January 18, 2017

Archives for March 2016

Why Making Johnny's Key Management Transparent is So Challenging

In light of the ongoing debate about the importance of using end-to-end encryption to protect our data and communications, several tech companies have announced plans to increase the encryption in their services. However, this isn’t a new pledge: since 2014, Google and Yahoo have been working on a browser plugin to facilitate sending encrypted emails using their services. Yet in recent weeks, some have criticized that only alpha releases of these tools exist, and have started asking why they’re still a work in progress.

One of the main challenges to building usable end-to-end encrypted communication tools is key management. Services such as Apple’s iMessage have made encrypted communication available to the masses with an excellent user experience because Apple manages a directory of public keys in a centralized server on behalf of their users. But this also means users have to trust that Apple’s key server won’t be compromised or compelled by hackers or nation-state actors to insert spurious keys to intercept and manipulate users’ encrypted messages. The alternative, and more secure, approach is to have the service provider delegate key management to the users so they aren’t vulnerable to a compromised centralized key server. This is how Google’s End-To-End works right now. But decentralized key management means users must “manually” verify each other’s keys to be sure that the keys they see for one another are valid, a process that several studies have shown to be cumbersome and error-prone for the vast majority of users. So users must make the choice between strong security and great usability.

In August 2015, we published our design for CONIKS, a key management system that addresses these usability and security issues. CONIKS makes the key management process transparent and publicly auditable. To evaluate the viability of CONIKS as a key management solution for existing secure communication services, we held design discussions with experts at Google, Yahoo, Apple and Open Whisper Systems, primarily over the course of 11 months (Nov ‘14 – Oct ‘15). From our conversations, we learned about the open technical challenges of deploying CONIKS in a real-world setting, and gained a better understanding for why implementing a transparent key management system isn’t a straightforward task.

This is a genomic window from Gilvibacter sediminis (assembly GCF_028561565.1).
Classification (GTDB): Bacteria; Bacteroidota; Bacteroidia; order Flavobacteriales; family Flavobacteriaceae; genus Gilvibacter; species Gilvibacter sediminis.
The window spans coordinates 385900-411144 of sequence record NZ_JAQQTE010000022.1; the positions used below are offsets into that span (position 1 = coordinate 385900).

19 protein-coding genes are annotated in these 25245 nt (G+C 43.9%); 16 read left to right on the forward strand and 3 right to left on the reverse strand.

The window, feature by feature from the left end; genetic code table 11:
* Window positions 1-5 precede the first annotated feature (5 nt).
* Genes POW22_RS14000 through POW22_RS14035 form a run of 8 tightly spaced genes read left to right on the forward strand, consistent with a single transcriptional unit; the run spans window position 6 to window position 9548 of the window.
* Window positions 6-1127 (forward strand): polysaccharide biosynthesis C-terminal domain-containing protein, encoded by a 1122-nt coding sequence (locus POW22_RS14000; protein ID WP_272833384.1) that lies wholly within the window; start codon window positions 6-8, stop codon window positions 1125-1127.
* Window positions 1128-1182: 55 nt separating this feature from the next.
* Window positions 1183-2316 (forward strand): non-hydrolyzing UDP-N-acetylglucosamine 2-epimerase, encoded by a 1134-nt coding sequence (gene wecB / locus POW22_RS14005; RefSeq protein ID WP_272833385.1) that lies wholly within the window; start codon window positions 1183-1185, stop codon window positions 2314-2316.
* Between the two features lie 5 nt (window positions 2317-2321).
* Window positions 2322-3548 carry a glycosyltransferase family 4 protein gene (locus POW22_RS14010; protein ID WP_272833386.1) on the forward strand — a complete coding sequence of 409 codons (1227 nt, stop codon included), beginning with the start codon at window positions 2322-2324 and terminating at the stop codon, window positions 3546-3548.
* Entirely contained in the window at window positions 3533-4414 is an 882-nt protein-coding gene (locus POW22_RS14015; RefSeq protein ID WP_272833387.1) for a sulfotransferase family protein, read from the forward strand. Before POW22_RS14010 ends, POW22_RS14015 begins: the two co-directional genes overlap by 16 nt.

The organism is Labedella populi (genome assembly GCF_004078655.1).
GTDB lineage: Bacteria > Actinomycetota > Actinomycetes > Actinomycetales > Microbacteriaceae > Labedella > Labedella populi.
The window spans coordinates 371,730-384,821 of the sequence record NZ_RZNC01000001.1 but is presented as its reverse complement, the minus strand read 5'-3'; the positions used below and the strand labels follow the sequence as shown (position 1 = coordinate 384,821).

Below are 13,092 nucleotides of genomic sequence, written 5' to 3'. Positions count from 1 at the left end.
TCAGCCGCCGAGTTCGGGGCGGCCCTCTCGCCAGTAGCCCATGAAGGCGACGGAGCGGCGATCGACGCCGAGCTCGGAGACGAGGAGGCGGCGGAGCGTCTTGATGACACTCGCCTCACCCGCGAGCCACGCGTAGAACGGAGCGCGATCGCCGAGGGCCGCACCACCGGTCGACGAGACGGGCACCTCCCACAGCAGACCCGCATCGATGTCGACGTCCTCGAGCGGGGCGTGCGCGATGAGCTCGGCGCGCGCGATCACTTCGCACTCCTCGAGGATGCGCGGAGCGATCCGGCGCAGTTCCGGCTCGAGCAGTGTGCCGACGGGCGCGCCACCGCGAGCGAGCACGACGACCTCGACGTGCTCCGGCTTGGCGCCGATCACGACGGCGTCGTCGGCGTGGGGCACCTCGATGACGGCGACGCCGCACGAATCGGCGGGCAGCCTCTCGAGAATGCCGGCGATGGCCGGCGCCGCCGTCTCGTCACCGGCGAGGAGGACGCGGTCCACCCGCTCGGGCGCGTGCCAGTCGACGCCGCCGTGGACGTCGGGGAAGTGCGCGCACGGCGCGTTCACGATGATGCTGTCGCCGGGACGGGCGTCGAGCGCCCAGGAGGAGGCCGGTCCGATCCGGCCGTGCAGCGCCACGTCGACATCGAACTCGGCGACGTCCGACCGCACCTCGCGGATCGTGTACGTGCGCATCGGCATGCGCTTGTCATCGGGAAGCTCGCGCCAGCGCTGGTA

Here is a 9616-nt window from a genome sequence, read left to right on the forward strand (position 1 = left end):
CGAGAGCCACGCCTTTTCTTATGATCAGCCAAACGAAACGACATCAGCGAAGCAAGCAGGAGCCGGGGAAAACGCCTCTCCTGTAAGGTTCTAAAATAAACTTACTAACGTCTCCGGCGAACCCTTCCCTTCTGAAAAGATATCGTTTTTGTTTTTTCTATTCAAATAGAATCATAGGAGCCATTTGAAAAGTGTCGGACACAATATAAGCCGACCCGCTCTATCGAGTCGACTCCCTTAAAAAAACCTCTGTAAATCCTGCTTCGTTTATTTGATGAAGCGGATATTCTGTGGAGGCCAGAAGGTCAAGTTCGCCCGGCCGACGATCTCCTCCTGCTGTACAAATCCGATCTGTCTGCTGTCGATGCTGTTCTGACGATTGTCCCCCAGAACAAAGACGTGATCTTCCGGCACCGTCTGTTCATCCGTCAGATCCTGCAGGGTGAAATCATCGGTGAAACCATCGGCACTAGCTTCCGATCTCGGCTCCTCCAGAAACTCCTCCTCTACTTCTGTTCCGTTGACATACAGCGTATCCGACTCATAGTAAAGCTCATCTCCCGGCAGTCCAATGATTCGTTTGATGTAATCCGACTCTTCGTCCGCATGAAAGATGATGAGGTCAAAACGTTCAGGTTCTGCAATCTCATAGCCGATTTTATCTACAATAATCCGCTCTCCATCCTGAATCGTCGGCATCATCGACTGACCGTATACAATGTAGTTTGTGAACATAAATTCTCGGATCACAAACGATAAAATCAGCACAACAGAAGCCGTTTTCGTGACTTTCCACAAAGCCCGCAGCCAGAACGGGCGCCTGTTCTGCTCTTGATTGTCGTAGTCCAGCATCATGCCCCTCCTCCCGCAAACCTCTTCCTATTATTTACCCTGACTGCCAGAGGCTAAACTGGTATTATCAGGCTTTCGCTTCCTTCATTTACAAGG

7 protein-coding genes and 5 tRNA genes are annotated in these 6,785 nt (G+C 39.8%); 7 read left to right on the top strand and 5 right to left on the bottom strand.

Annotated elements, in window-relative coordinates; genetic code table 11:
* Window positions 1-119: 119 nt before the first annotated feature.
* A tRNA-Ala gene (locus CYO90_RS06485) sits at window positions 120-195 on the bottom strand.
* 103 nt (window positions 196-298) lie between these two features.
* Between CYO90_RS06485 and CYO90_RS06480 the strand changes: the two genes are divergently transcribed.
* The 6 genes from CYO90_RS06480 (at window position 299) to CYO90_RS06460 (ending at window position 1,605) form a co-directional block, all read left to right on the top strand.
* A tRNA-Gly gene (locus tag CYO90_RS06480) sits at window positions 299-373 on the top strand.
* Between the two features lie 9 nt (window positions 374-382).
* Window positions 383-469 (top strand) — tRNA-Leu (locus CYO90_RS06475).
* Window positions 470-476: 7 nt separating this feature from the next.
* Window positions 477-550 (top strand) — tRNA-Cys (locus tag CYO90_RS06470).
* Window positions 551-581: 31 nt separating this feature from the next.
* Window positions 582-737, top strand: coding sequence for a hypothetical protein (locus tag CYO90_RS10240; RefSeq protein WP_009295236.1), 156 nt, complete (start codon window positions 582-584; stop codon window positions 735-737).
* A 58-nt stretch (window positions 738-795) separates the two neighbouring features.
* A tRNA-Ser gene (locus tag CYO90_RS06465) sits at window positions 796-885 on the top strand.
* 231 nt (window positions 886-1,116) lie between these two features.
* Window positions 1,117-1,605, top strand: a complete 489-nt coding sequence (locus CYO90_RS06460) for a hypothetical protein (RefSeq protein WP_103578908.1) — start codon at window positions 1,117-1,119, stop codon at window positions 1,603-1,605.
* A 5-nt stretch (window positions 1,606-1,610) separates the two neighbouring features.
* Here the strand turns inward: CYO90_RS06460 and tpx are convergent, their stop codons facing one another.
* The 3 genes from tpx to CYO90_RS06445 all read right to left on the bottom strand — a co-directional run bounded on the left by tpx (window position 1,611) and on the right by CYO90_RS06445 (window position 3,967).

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Internet Voting, Utah GOP Primary Election

Utah’s Republican presidential primary was conducted today by Internet.  If you have your voter-registration PIN, or even if you don’t, visit https://ivotingcenter.gop and you will learn something about Internet voting!

An Unprecedented Look into Utilization at Internet Interconnection Points

Measuring the performance of broadband networks is an important area of research, and efforts to characterize the performance of these networks continues to evolve. Measurement efforts to date have largely relied on in­home devices and are primarily designed to characterize access network performance. Yet, a user’s experience also relies on factors that lie upstream of ISP access networks, which is why measuring interconnection is so important. Unfortunately, as I have previously written about, visibility about performance at the interconnection points to ISPs have been extremely limited, and efforts to date to characterize interconnection have largely been indirect, relying on inferences made at network endpoints.

Today, I am pleased to release analysis taken from direct measurement of Internet interconnection points, which represents advancement in this important field of research. To this end, I am releasing a working paper that includes data from seven Internet Service Providers (ISPs) who collectively serve approximately half of all US broadband subscribers.

Each ISP has installed a common measurement system from DeepField Networks to provide an aggregated and anonymized picture of interconnection capacity and utilization. Collectively, the measurement system captures data from 99% of the interconnection capacity for these participating ISPs, comprising more than 1,200 link groups. I have worked with these ISPs to expose interesting insights around this very important aspect of the Internet. Analysis and views of the dataset are available in my working paper,which also includes a full review of the method used. 

The research community has long recognized the need for this foundational information, which will help us understand how capacity is provisioned across a number of ISPs and how content traverses the links that connect broadband networks together. 

Naturally, the proprietary nature of Internet interconnection prevents us from revealing everything that the public would like to see—notably, we can’t expose information about individual interconnects because both the existence and capacity of individual interconnects is confidential. Yet, even the aggregate views yield many interesting insights.

One of the most significant findings from the initial analysis of five months of data—from October 2015 through February 2016—is that aggregate capacity is roughly 50% utilized during peak periods (and never exceeds 66% for any individual participating ISP, as shown in the figure below. Moreover, aggregate capacity at the interconnects continues to grow to offset the growth of broadband data consumption. 

Distribution of 95th percentile peak ingress utilization across all ISPs.

I am very excited to provide this unique and unprecedented view into the Internet. It is in everyone’s interest to advance this field of research in a rigorous and thoughtful way.